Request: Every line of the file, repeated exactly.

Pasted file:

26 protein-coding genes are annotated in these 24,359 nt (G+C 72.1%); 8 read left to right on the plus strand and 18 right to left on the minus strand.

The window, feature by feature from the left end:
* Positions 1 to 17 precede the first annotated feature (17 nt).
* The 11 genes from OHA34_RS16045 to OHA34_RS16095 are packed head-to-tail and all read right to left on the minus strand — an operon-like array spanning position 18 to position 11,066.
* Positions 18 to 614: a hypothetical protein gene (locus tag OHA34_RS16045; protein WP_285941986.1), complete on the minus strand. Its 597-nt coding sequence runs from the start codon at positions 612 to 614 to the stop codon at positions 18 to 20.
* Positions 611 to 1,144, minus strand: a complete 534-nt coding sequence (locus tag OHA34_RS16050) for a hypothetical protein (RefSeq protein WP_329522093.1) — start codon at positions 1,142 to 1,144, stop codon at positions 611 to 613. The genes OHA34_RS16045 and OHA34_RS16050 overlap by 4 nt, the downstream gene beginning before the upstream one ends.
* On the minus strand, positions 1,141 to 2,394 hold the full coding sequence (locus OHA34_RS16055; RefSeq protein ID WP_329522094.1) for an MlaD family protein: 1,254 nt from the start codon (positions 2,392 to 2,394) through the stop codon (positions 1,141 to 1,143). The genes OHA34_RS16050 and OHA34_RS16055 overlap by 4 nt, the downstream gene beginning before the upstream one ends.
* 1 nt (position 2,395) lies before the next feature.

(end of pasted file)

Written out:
26 protein-coding genes are annotated in these 24,359 nt (G+C 72.1%); 8 read left to right on the plus strand and 18 right to left on the minus strand.

The window, feature by feature from the left end:
* Positions 1 to 17 precede the first annotated feature (17 nt).
* The 11 genes from OHA34_RS16045 to OHA34_RS16095 are packed head-to-tail and all read right to left on the minus strand — an operon-like array spanning position 18 to position 11,066.
* Positions 18 to 614: a hypothetical protein gene (locus tag OHA34_RS16045; protein WP_285941986.1), complete on the minus strand. Its 597-nt coding sequence runs from the start codon at positions 612 to 614 to the stop codon at positions 18 to 20.
* Positions 611 to 1,144, minus strand: a complete 534-nt coding sequence (locus tag OHA34_RS16050) for a hypothetical protein (RefSeq protein WP_329522093.1) — start codon at positions 1,142 to 1,144, stop codon at positions 611 to 613. The genes OHA34_RS16045 and OHA34_RS16050 overlap by 4 nt, the downstream gene beginning before the upstream one ends.
* On the minus strand, positions 1,141 to 2,394 hold the full coding sequence (locus OHA34_RS16055; RefSeq protein ID WP_329522094.1) for an MlaD family protein: 1,254 nt from the start codon (positions 2,392 to 2,394) through the stop codon (positions 1,141 to 1,143). The genes OHA34_RS16050 and OHA34_RS16055 overlap by 4 nt, the downstream gene beginning before the upstream one ends.
* 1 nt (position 2,395) lies before the next feature.